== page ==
The DoctorLogic Blog

How To Convert Phone Calls Into New Patients

by Keisha Dunstan on June 24, 2019

Why are medical keywords important?

Recently, I was in search for a dentist who could accept walk ins and emergencies due to a cracked tooth caused by a popcorn kernel. I found this dentist online and called them after seeing their website. I dialed the number. The phone rang. I was greeted with a robotic voice mail, “Thank you for calling our Dentist office. We are very busy with our current patients. Leave your name and number and we’ll call you as soon as we can.” Click. So, I left a message.

One hour later, and no call back, so I called again. After the second ring, I was greeted with, “Dentist office, can you please hold.” Before I could respond I was put on hold. This was not a great experience…needless to say I hung up and did not call back.

Your front desk staff and the way they handle the first phone conversation can quite literally mean the difference between a thriving practice full of referrals and delighted patients and a practice struggling just to get by. Having friendly and sincere people representing your practice is the thing that will leave the most lasting impression on patients, especially new patients.

Let’s take a look at a few behaviors that should be a part of your front desk process:

Efficient system for phone calls and patient arrivals.

Being the voice and face of a doctor’s front office can be overwhelming, especially if your team is dealing with high call volume, and patient arrivals all at the same time. This is an opportunity to revisit your system.

Every call should be answered before the third ring.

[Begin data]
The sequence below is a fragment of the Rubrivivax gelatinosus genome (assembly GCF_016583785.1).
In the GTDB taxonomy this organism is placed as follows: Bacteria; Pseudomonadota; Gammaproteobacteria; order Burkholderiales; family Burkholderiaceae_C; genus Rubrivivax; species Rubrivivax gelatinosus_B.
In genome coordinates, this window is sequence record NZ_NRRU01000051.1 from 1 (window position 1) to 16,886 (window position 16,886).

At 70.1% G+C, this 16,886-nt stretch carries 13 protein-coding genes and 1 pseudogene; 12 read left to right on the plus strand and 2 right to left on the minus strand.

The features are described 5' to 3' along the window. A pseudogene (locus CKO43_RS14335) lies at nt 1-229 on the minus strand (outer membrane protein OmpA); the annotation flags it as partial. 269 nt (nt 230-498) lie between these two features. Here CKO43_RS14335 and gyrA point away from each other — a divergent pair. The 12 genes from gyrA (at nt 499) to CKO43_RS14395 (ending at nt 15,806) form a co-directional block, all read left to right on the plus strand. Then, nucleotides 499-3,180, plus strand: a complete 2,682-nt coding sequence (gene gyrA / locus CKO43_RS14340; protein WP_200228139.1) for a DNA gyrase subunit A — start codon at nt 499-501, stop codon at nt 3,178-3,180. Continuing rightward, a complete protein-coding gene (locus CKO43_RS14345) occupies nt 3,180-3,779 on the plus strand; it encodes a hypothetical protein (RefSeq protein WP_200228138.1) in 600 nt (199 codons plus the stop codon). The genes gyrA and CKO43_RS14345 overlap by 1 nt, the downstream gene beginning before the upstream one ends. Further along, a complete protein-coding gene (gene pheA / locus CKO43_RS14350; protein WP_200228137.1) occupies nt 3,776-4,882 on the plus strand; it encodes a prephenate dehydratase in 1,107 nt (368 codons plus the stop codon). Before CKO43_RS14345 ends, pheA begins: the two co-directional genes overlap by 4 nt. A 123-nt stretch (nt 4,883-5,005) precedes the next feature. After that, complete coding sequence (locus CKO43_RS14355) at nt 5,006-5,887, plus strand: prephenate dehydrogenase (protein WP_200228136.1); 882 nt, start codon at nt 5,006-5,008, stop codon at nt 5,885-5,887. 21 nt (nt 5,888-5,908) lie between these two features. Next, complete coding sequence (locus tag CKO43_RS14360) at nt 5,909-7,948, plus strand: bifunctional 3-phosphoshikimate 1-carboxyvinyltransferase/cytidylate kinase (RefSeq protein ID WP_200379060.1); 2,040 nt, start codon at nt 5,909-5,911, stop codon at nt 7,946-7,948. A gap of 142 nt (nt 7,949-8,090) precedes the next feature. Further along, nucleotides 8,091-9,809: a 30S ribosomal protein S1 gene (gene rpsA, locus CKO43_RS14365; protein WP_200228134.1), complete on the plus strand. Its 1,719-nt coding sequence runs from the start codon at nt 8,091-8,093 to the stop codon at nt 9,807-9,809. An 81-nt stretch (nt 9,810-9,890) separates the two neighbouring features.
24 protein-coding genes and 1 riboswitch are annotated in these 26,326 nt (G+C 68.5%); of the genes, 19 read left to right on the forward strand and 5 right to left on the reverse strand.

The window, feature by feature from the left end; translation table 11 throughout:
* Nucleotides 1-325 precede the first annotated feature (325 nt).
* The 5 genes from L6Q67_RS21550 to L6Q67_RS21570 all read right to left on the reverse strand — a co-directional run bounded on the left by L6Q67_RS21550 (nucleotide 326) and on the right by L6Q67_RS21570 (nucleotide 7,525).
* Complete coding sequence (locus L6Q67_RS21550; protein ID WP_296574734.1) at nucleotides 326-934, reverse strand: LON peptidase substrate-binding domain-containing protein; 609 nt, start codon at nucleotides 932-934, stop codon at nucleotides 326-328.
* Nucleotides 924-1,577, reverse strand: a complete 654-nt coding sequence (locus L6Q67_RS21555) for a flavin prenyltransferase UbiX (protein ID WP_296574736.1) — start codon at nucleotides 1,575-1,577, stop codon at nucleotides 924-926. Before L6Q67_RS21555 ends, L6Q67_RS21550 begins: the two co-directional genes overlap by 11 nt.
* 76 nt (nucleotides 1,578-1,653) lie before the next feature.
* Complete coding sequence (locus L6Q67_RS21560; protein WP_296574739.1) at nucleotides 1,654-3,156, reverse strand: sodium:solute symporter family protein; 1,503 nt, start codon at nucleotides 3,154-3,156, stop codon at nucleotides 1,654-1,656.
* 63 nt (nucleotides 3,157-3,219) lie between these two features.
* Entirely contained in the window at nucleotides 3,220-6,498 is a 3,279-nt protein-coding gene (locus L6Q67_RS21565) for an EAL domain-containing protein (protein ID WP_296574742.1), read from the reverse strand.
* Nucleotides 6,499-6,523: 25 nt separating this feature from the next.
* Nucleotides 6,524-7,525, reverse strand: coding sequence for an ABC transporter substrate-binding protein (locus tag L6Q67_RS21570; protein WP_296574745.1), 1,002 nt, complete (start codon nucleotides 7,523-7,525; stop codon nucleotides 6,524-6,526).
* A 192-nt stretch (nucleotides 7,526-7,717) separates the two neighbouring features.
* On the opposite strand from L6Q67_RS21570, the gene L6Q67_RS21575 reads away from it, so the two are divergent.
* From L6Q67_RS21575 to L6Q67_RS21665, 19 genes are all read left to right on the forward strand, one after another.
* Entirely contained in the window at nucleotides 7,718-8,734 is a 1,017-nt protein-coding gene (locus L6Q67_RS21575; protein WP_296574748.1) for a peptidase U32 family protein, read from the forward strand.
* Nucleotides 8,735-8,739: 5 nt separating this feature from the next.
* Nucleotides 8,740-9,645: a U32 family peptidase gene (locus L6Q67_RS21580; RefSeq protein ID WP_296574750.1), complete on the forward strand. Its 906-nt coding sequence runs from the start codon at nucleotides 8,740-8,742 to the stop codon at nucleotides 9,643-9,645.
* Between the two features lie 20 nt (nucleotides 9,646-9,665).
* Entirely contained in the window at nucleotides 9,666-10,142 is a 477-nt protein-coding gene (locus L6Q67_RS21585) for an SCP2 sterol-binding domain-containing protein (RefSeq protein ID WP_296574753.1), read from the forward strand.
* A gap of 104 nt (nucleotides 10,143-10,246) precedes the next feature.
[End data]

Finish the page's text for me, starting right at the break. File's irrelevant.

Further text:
In order to ensure the phone is answered on brand, have a little script available. And if your staff has to put a caller on hold, it’s okay. First, make them feel comfortable by having your phone attendees introduce themselves, then ask permission to put the caller on hold or ask if they would prefer a call back. If a patient arrives while your attendant is on the phone, simply give them a nod and a smile and let them know you’ll be right with them. They will feel acknowledged and will wait to interact.

It’s About First Impression.

While searching for an orthopaedic in my area, I called several offices. I made a decision on one particular office based on the phone attendee. She asked open ended questions and had a genuine interest in me and my symptoms. She acknowledged my reason for calling, showed empathy and expressed compassion for my situation. Because of these reasons I made the appointment because I figured the doctor would also be this way. When I visited the office, the reception used my name several times, came from behind the window to hand me the forms and showed me how to work the kiosk to sign in. I walked out of there feeling like this practice is truly committed to their patients and I even mentioned to the doctor this was the best experience I have ever had in an office…this was after a SHOT!

The Power of Smiling Over The Phone.

If a smile widens on a phone call, and no one is there to see it, does it make a sound? Yes, it does. The advice of smiling over the phone has been around for years, but it’s amazing how many people don’t put it into practice. Besides teaching your team the importance of smiling, set little things to help them develop the habit. Like having a mirror on their computer or having little reminders near the phone…”Shoulders Back. Smile” is an example.

In conclusion, the telephone is more than likely the first “voice” experience potential patients have with your medical practice. So needless to say the experience must be an exceptional one.

  • Answer the phone by the third ring to avoid patients going to voicemail
  • Script a greeting for your staff to use
  • Answer the phone with a big smile on your face…the caller on the other end will appreciate it
  • Train your staff to encourage the caller to schedule an appointment

There’s no mystery when it comes to converting phone calls to new patients. It’s as easy as having empathy for the person on the other end of the phone.

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